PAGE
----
‘Tact­ful self-pro­mo­tion’ can go a long way

These HR ex­perts have ad­vice to help ad­vance your ca­reer

The Hamilton Spectator - - CAREERS - PA­TRICK THOMAS MIN­NEAPO­LIS — Star Tri­bune (Min­neapo­lis)

With decades of ex­pe­ri­ence in human re­sources and hav­ing worked to­gether for years at the Twin Cities of­fice of Lee Hecht Harrison, a ca­reer ser­vices firm, Nancy Burke and Richard Dod­son al­ways joked they should write a book. That joke be­came a re­al­ity in 2013 when they de­cided it was time to put their years of ex­per­tise in ca­reer con­sult­ing on pa­per. The two de­cided to specif­i­cally fo­cus on an area they felt was sel­dom dis­cussed but that a lot of clients strug­gled with: how to pro­mote your­self in the work­place. In Jan­uary 2016, they pub­lished the book Power Your Ca­reer: The Art of Tact­ful Self-Pro­mo­tion at Work. It pro­vides tips for em­ploy­ers, job­seek­ers and re­cent grad­u­ates on how to show them­selves off in the work­place. Even af­ter de­cid­ing to write, the process wasn’t easy, as Burke and Dod­son de­scribed in an in­ter­view. Some ex­cerpts:

Q: What in­spired you to de­cide that it was time to ac­tu­ally sit down and write the book?

Burke: The ge­n­e­sis of the idea was Richard’s ini­tially. It’s ac­tu­ally ex­plained in the first cou­ple para­graphs of the book. He and his co-worker (Laura) were walk­ing down the hall and they saw the boss. And he asked, “How is it go­ing?” and Laura says, “It’s great. We just fin­ished the de­signs for the in­ter­view­ing skills and beta-tested it. I think it’s go­ing to be great.” The boss asks Richard how he was and Richard said, “Fine.” When the boss left, Laura said, “How do you ex­pect the boss to know what you are do­ing if you don’t tell him?” That whole idea of hav­ing to pro­mote your­self came from that.

Dod­son: Nancy and I worked to­gether for a num­ber of years with peo­ple who were strug­gling with their ca­reers and try­ing to get ahead but weren’t suc­ceed­ing. Turned out that it’s not that they aren’t tal­ented or don’t de­liver great value to their com­pa­nies, but no­body knew who they were. So we started speak­ing a lot on that topic and started call­ing it tact­ful self-pro­mo­tion. We’ve har­vested sto­ries over the years from real peo­ple.

Q: How did you de­cide what would be in the book?

Burke: What we did was, we started with an out­line of what we were talk­ing about — ba­si­cally tak­ing all the Pow­erPoints of what we were talk­ing about and cre­at­ing sto­ries around them. The first time we thought it would be easy and just write down the sto­ries we tell peo­ple. We got the first draft done, about 150 pages, and were feel­ing good about our­selves. We sent it to a de­vel­op­men­tal ed­i­tor. And it was bru­tal — it was good feed­back, but it was bru­tal.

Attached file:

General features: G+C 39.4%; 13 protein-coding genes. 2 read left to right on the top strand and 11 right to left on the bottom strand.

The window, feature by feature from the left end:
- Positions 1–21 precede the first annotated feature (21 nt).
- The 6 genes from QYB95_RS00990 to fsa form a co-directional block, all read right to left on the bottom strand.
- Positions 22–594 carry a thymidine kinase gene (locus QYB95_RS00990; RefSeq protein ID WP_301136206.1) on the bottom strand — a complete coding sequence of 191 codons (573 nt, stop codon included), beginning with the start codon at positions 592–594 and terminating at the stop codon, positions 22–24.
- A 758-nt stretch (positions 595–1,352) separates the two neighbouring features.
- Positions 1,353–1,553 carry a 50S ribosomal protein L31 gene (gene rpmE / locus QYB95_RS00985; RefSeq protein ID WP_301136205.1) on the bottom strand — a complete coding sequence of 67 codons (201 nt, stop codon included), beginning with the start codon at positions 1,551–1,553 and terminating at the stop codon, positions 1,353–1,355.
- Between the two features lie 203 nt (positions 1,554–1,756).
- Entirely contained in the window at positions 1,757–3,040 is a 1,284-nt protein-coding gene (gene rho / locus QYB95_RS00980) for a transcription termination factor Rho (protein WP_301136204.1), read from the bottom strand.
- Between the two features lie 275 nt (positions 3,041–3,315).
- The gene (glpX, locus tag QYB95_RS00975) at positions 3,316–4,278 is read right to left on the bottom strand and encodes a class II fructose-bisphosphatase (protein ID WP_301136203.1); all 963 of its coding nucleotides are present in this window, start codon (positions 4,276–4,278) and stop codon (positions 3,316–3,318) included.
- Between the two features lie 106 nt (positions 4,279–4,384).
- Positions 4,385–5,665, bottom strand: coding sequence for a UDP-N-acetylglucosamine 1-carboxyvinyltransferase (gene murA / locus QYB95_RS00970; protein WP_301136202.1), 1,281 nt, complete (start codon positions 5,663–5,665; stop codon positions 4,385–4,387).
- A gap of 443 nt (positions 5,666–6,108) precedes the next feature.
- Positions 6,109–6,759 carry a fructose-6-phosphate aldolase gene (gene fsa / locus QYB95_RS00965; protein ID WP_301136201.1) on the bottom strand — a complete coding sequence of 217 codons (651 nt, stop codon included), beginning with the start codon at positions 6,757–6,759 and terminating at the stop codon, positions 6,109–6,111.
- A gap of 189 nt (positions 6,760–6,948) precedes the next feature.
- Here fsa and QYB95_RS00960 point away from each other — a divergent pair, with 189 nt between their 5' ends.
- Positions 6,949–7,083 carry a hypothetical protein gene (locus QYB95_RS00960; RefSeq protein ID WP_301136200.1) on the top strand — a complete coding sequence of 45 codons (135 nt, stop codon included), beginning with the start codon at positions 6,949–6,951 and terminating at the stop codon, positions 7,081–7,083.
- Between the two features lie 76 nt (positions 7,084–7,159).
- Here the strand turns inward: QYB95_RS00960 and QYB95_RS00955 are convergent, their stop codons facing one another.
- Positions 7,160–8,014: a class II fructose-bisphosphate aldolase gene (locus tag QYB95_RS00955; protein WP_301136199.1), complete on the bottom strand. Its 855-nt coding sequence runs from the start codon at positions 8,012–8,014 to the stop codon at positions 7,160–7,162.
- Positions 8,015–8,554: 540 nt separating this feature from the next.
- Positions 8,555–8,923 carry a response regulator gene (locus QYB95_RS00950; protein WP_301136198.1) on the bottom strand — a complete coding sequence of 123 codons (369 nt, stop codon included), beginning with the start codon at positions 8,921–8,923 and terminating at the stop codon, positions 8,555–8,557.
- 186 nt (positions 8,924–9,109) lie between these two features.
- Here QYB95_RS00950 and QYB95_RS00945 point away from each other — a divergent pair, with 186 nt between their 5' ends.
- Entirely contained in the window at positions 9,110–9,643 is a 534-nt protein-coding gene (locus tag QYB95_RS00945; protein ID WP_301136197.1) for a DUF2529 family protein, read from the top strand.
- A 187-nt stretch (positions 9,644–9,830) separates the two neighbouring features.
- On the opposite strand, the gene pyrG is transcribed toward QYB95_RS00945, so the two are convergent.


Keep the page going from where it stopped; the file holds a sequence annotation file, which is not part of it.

Q: What do you say to peo­ple who think self-pro­mo­tion is com­mon sense and don’t need ad­vice?

Burke: One ques­tion for them is, do you ever want to make a change in your ca­reer or stay where you are? If you want to make a change, well, how ro­bust is your net­work? How many peo­ple do you know that could re­ally go to bat for you, that you could go to for help? I might start say­ing, do you know how to pro­mote your­self and talk about your­self? Do you have a re­sume that pro­motes your­self ?

Dod­son: I haven’t found some­one who hasn’t thought they could do a bet­ter job at self-pro­mo­tion. It’s more of a re­sis­tance to the idea of self-pro­mo­tion that it seems braggy. I would say, if you’re not go­ing to pro­mote your­self, who is go­ing to do it for you?

Q: What’s the big­gest com­po­nent read­ers can take away from the book?

Dod­son: Be­cause every­body is ap­proach­ing the con­tent in this book from a dif­fer­ent point in their ca­reer, I think what’s valu­able about the book is the over­ar­ch­ing model. It’s a place to start; each of the strate­gies can be ap­plied to wher­ever you’re sit­ting in your ca­reer. It gives a road map of what kind of things should you be think­ing about. You don’t have to do ev­ery­thing in this book; it’s a bunch of in­gre­di­ents for how you cre­ate a dish or a ca­reer for what you need. You are able to pick and choose what works for you, and there are a lot of in­gre­di­ents in here.

Burke: If you pick one or two things from the book, you can re­ally make a dif­fer­ence. It can be ex­tremely help­ful for some­one com­ing out of school be­cause you’re on your own.


Nancy Burke and Richard Dod­son, the au­thors of the book "The Art of Tact­ful Self-Pro­mo­tion at Work, say it may not be lack of tal­ent or skill hold­ing you back.

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